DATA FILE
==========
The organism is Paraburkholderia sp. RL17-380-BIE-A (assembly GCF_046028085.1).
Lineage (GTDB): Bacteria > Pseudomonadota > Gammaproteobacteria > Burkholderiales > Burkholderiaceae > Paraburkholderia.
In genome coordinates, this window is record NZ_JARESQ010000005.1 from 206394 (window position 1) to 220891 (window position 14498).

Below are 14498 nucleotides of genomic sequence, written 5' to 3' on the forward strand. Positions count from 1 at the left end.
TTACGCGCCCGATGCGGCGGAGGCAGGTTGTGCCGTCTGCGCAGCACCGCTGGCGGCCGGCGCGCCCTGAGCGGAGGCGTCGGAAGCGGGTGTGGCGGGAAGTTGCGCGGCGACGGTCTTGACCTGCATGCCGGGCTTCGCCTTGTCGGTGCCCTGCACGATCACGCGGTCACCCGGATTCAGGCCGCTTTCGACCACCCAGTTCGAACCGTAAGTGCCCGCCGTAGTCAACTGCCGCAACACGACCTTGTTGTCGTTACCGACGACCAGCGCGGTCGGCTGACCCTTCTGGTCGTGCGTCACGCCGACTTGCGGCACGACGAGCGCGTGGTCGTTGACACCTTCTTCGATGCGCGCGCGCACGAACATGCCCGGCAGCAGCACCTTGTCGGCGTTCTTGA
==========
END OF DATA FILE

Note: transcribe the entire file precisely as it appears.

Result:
The organism is Paraburkholderia sp. RL17-380-BIE-A (assembly GCF_046028085.1).
Lineage (GTDB): Bacteria > Pseudomonadota > Gammaproteobacteria > Burkholderiales > Burkholderiaceae > Paraburkholderia.
In genome coordinates, this window is record NZ_JARESQ010000005.1 from 206394 (window position 1) to 220891 (window position 14498).

Below are 14498 nucleotides of genomic sequence, written 5' to 3' on the forward strand. Positions count from 1 at the left end.
TTACGCGCCCGATGCGGCGGAGGCAGGTTGTGCCGTCTGCGCAGCACCGCTGGCGGCCGGCGCGCCCTGAGCGGAGGCGTCGGAAGCGGGTGTGGCGGGAAGTTGCGCGGCGACGGTCTTGACCTGCATGCCGGGCTTCGCCTTGTCGGTGCCCTGCACGATCACGCGGTCACCCGGATTCAGGCCGCTTTCGACCACCCAGTTCGAACCGTAAGTGCCCGCCGTAGTCAACTGCCGCAACACGACCTTGTTGTCGTTACCGACGACCAGCGCGGTCGGCTGACCCTTCTGGTCGTGCGTCACGCCGACTTGCGGCACGACGAGCGCGTGGTCGTTGACACCTTCTTCGATGCGCGCGCGCACGAACATGCCCGGCAGCAGCACCTTGTCGGCGTTCTTGA